Anyway, I usually just make him go through the fear inducing thing (suddenly, one day after walking every day for 3 weeks he was "scared" of the mailboxes), initially giving him praise and maybe a treat and then go on as business usual. Now when we walk under a mailbox and I see a certain look in his eye I just snap the leash and tell him COME and he does it. I'm so glad my husband is FINALLY catching on so we can work together on this! Hopefully we can nip this behavior in the bud and make him confident in the process :)

DogsDeserveFreedom said...

anon ...

The owner has had the dog for over a year ... they don't think this is a problem behaviour ... the fear is also not a new behaviour. How is that not a problem with the owner?

The reason why I suggest the owners are responsible for this is because they should be working with her and not encouraging the behaviour. When she does this, they talk in a encouraging voice, patting and praising. They think it is good that she is physically there - many owners do.

mytwh ...

Great insight! It doesn't take long for them to figure out that they will get the rewards they want if they display certain behaviours (like patting or stroking or even simply attention). He sounds like a dog that may wrap you around his paw if you're not careful :)

You are crating him, right?

When he's sitting and shaking, rather than petting him (which will encourage the shaking behaviour), why not try putting your hand on him without moving it? Sort of like a sturdy, reassuring touch rather than a praising one? I have tried this with my guys and found that it actually calms them more!

(suddenly, one day after walking every day for 3 weeks he was "scared" of the mailboxes)

I get that a lot with the dogs I foster. I've found a few reasons that cause this (including overstimulation, attention issues and the "honeymoon phase").

Good luck with him! He's going to be a great dog when you're done.

Anonymous said...

Sheesh! My budgies don't cower! And they all weigh about 30 grams!! Living with humans isn't "natural" exactly (more true for exotic bird than dogs and cats, granted). I guess a lot of pet animals have their socialization ignored/mismanaged and end up psychologically perturbed. It's really too bad.

GoLightly said...

You raise what you praise, anon.

It's 100% up to the owner to get to where the dog needs to be.
And yes, for sure there are indeed bad temperaments out there. Bad dogs are born, for sure. Very few of them, at least in the good 'uns.

Depends on how they start, and how sound they basically are, inside.
(puts bag over head anonymously:)

Cyndi and Stumpy said...

I always tell people socialization is so much more important than training...

You can have the best rained dog in the world, but if the dogs not socialized all that training is a ttotal waste.

RuckusButt said...

I don't even know what to say, that's how much I love this post. I suspect that owners/caretakers of fearful dogs feel pity for them and they don't recognize the seriousness of this behaviour.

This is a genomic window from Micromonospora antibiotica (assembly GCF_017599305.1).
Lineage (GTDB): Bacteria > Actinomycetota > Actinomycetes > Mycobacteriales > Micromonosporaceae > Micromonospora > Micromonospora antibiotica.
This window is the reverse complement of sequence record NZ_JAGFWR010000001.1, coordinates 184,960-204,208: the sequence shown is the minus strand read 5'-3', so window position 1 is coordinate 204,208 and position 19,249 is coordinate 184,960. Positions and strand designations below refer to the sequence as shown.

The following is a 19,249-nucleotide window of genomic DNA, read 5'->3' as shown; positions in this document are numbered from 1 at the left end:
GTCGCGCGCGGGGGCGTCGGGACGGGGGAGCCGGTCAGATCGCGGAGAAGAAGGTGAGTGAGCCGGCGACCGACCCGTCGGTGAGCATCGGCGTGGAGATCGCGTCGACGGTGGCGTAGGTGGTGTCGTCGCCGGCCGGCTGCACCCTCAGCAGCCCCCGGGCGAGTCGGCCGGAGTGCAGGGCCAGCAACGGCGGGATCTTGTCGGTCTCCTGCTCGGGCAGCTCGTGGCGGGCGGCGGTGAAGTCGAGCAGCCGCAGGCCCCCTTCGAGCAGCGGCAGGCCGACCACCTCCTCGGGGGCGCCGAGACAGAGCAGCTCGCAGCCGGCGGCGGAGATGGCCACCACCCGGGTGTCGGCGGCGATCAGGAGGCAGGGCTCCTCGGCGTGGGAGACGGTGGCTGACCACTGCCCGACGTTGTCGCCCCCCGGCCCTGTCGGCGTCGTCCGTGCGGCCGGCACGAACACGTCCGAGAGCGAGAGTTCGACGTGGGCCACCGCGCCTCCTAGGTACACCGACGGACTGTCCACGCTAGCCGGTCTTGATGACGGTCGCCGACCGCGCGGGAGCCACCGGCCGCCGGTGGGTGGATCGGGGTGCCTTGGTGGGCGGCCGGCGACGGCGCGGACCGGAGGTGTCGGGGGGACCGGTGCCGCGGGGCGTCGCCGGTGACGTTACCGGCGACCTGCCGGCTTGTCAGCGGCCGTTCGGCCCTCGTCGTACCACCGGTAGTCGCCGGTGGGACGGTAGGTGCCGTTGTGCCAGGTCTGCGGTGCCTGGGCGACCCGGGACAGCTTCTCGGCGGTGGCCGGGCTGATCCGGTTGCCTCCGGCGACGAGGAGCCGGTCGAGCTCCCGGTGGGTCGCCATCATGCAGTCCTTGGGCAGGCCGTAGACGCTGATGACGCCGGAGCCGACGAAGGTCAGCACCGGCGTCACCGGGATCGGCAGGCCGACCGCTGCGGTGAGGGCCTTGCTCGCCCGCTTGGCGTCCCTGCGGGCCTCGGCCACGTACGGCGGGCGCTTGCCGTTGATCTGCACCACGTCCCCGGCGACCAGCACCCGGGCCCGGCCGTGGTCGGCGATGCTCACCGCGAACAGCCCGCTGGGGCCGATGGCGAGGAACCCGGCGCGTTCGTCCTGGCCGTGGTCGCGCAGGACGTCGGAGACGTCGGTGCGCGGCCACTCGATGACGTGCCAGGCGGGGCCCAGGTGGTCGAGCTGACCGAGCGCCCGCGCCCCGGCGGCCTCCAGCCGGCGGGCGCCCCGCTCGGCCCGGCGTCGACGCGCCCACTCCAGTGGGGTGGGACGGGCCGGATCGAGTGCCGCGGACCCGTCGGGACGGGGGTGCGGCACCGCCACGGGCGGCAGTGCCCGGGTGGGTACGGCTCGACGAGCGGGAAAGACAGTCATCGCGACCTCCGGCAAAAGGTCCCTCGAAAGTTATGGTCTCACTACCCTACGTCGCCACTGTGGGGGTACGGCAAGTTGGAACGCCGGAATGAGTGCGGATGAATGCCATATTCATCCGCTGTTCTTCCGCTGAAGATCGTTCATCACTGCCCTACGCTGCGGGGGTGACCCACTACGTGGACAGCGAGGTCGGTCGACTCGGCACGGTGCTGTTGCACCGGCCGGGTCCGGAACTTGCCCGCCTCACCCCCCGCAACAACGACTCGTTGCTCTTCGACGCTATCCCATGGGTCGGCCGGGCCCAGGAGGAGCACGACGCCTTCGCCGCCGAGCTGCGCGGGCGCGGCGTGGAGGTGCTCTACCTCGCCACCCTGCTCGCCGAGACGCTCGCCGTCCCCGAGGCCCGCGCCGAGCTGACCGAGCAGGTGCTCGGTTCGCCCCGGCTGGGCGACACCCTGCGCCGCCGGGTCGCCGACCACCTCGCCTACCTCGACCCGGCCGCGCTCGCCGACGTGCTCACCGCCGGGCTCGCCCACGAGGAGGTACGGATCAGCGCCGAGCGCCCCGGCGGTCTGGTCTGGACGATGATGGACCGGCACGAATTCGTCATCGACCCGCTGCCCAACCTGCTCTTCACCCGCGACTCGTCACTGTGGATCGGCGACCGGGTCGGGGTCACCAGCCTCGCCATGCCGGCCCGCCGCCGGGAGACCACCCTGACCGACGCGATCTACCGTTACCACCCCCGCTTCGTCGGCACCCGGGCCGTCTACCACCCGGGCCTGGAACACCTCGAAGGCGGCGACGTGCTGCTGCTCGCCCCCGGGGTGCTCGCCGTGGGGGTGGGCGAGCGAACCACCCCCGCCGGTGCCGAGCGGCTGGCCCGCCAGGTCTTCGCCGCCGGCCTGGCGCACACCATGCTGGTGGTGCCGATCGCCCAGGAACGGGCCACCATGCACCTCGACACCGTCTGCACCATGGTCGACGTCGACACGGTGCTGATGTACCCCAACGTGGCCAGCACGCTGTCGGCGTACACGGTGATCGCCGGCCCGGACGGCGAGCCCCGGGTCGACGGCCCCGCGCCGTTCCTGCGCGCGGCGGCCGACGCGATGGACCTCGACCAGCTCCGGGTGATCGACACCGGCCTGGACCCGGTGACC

I foster dogs for our local shelter and I learned the importance of fear issues the hard way. I too did not think it was "a big deal". Until I had a dog who just would not improve with socialization. Oh, she was great with dogs and learned to be okay with us as long as we didn't make any sudden moves (you know, like getting up out of a chair, lol). But she just shut down or cowered whenever anyone else was around, even people she had been around countless times.

I STILL thought she wasn't too bad! She wasn't aggressive, after all. Fortunately, I got a very gentle and thorough education from the wonderful staff and I understood not only how unstable and stressed this dog was but also that, after all the time and effort with zero change, that she was not adoptable. Whew, that was a hard thing to accept, but totally right.

I recently had another fear case who at first seemed quite bad but did improve with socialization. I don't think she'll ever be an outgoing dog, but stable and happy? Sure.

And it's refreshing to hear someone else who takes their dog's exercise seriously. Even my vet thinks I'm a little nuts :)

mytwh said...

Anon-I thought about your comments all last night. The thing I keep coming back to-how can it NOT be the owner's fault? Case and point: my new shelter dog (we'll call him D) and my parents dog (we'll call him C).

My parents have owned C for 4 years, since he was an 8 week old puppy. We always "joke" that he's neurotic, needs a dog psychiatrist and meds. He's your classic unsecure dog that needs a strong leader, which my parents do not do. He barks at everything, barks until you give him what he wants. ALWAYS needs to be with my dad and freaks out if my dad leaves him for a only a few minutes, lunges at other dogs AND people, has bitten at least 1 dog and 1 person that I know of. He's very unstable, but my parents don't give him the exercise and leadership that he needs, so he's a complete and utter nut that no one can trust. His fear overtakes him and he has no one to rely on so he snaps, literally. My parents ALLOW this behavior to continue and do nothing to stop it. In desperation I've tried to get my dad to watch Casear Milan or Victoria Stillwell, to no avail. I tried to send him websites detailing how to deal with his fear and agression and he tells me that he doesn't think C is agressive (even though he's bitten people and other dogs and tells me he's afraid he'll attack another dog!)!

Enter D, about a month ago. His personality so closes matches C's personality. However, I do not let him do ANY of the things my parents allow C to do. And you know what, it's working! Slowly but surely he's becoming more confident, less needy, he's realizing that he can't demand attention and get whatever he wants, realizing that I'm (and more slowly my husband) the boss and if he just chills, I'll take care of him. I know for a fact that if my parents had this dog, he would be exactly the same dog as C.